The one with questions

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Interview by Alessandra Mazzai

“The only silly question is the one that you do not ask” he keeps repeating his students. Let’s get to know better the curious and cynical Shouro Dasgupta, the Sherlock Holmes of CMCC.

What’s your job at the CMCC Foundation?

My work is to investigate climate change impacts on the socio-economic aspects of society: economic activity, labour productivity, human health, inequality, and energy supply. This is something I am very interested in and I am passionate about it.

What brought you to CMCC?

I’ve been working within the ECIP division at CMCC ever since I arrived in Venice for my PhD on Science and Management of Climate Change and it was a natural road to stay here after I finished my studies to continue my research.

Is your current job the one you used to dream of as a child?

As I child, I wanted to be a lot of things: superhero, firefighter, sports personality, … never a musician, because I have zero musical talent (unlike the talented Alessio Bellucci!). By the time I was in high school, I realized that I was going to be an economist and that my dream job was to teach. It sounds very nerdy, but it’s true: I was a very boring macroeconomist before my master’s degree! It’s then when I saw the light that I needed to look into environmental economics and climate change impacts.

Tell us about a special moment during your time at CMCC

Recently I won my first project, co-coordinated with Francesco Bosello and funded by FAO. The project is on climate change impacts on labour productivity in the Near East and North Africa (NENA) region, a theme I have been working on for the last couple of years. It’s a dream fulfilled: coordinating your own project and working on something that will be useful for policymakers to change things!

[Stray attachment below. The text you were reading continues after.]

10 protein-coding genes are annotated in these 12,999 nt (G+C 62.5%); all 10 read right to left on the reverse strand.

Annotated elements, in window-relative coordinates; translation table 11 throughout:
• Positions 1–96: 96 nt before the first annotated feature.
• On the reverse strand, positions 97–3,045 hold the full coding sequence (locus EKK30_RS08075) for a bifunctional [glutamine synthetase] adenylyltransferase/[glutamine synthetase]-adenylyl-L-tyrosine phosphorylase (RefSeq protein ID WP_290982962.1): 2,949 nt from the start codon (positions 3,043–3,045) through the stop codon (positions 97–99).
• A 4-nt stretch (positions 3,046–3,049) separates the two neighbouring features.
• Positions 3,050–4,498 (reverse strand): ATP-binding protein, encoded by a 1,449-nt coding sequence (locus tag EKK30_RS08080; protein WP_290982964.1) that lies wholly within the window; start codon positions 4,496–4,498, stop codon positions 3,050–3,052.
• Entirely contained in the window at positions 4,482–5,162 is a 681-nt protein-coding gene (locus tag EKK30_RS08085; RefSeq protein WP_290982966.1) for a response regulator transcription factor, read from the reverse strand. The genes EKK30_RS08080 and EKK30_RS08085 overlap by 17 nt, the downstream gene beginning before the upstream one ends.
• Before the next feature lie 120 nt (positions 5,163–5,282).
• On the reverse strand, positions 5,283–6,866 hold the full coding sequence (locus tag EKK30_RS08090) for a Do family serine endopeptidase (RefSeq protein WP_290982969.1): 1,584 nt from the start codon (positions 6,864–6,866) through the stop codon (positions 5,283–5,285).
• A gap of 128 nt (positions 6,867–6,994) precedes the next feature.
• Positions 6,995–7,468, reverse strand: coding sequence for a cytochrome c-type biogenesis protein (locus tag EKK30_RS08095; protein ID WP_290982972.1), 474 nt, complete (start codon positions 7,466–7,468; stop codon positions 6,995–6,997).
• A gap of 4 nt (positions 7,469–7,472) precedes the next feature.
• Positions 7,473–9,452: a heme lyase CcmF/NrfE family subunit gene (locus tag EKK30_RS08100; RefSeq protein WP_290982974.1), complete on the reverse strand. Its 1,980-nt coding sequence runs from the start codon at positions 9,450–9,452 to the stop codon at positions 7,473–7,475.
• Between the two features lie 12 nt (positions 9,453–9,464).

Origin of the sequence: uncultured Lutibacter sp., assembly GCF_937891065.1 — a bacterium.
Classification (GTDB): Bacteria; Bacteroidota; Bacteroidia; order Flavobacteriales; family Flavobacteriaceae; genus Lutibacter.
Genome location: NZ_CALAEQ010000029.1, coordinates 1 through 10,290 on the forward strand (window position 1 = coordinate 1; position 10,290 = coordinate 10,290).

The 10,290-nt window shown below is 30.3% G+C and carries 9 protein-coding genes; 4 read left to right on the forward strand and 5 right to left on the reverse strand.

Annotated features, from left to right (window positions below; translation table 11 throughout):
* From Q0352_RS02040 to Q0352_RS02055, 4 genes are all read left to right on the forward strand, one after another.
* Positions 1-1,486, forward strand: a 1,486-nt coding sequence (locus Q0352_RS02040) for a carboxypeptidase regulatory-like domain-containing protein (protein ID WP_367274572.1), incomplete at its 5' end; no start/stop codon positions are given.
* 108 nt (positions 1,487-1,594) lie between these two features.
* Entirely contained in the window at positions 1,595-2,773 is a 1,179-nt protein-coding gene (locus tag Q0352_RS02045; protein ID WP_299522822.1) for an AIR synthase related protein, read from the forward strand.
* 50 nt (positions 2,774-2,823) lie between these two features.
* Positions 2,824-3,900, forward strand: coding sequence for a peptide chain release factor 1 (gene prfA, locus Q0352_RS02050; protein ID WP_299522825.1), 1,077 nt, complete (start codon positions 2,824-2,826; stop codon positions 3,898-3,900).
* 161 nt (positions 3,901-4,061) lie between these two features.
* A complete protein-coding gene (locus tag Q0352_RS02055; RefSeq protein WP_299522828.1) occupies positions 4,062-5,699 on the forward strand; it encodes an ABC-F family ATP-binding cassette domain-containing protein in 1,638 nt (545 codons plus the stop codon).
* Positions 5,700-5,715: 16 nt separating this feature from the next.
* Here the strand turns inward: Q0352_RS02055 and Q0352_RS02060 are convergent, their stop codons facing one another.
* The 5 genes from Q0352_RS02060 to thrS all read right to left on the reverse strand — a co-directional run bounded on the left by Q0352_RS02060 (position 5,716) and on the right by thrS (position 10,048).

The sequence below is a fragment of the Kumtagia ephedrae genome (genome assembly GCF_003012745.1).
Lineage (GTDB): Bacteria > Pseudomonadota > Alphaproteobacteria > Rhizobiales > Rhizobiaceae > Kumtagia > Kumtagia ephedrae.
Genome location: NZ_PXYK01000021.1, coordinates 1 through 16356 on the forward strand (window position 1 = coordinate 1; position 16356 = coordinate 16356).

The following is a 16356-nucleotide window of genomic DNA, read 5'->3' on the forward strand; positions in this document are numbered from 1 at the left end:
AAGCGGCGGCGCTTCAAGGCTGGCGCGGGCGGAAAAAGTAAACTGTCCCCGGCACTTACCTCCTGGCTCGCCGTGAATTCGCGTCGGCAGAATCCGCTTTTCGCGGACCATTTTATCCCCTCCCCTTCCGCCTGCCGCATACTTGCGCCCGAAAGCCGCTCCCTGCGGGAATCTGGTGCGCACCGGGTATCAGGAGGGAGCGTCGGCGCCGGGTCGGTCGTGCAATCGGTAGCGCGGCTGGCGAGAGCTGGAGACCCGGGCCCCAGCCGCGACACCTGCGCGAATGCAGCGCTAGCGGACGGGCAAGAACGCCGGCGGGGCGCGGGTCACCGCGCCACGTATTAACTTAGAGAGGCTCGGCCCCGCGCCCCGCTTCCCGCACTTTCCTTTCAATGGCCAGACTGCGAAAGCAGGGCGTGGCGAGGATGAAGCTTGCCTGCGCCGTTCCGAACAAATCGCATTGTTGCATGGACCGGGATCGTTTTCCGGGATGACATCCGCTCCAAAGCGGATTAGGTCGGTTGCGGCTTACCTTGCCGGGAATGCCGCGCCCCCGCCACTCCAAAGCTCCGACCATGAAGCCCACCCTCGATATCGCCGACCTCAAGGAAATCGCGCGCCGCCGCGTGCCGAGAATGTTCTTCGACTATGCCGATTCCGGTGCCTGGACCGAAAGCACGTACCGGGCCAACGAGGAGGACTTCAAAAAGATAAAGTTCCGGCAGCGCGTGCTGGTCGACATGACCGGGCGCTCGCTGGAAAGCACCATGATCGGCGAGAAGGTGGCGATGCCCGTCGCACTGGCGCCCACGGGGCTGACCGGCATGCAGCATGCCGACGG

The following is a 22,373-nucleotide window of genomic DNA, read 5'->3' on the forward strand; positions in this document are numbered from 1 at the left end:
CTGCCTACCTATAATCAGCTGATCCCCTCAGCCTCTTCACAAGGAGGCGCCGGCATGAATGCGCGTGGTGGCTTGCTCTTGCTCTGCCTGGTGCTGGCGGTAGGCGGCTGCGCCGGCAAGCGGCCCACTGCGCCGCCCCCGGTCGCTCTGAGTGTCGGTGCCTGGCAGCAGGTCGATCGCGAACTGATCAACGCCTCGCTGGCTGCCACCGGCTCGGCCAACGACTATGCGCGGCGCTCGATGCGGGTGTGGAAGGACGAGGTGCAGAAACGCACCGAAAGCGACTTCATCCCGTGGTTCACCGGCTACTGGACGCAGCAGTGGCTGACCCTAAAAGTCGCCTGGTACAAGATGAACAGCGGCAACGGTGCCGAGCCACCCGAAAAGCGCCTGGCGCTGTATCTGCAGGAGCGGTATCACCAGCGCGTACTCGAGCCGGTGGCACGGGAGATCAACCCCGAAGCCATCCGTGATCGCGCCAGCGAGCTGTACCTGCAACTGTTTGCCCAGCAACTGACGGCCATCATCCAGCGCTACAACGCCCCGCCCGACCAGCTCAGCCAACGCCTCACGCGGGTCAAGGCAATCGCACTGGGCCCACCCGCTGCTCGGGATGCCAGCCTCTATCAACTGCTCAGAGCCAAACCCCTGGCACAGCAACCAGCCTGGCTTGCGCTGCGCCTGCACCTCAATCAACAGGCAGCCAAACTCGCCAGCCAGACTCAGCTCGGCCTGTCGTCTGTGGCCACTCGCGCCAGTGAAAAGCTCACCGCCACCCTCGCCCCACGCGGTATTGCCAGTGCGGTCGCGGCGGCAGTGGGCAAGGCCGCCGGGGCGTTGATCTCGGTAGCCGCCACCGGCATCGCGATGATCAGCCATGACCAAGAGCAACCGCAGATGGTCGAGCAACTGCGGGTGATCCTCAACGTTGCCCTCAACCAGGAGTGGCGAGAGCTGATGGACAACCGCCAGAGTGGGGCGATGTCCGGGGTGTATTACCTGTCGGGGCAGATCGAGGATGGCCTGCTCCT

What do you keep at your workstation?

I would like to say organized chaos, but it’s not. It’s just chaos. However, my workstation is the go-to place if you want chocolates. Also, I usually bring back food from all the beautiful places where I travel for work. Apart from that, I have research papers, notes about ongoing work, students’ exams, forgotten work, and lots of pens (I like pens!).

What ritual is never missing from your workday?

I have no ritual: it comes back to chaos! My only ritual is asking myself at night: “What is something new that you learned today?”.

How do you travel to work?

I live in Venice, on the beautiful island of Giudecca. I take a vaporetto to reach Piazzale Roma and from there, either I bike or take the bus to work, according to the weather.

What do you do in your spare time?

I spend my free time with my wife. We like traveling: our current goal is to travel throughout Italy by train.

Movies or literature: give me a title and explain your choice

Literature. I am a voracious reader. I read almost everything, so I end up reading a lot of trash! I am a harsh judge of books. The best book for me is the Canon of Sherlock Holmes. Not only for his detective talent but also because he asks so many questions and is able to use his talent and inquisitiveness to answer them. I also like his cynicism: he is very cynical, and so am I.

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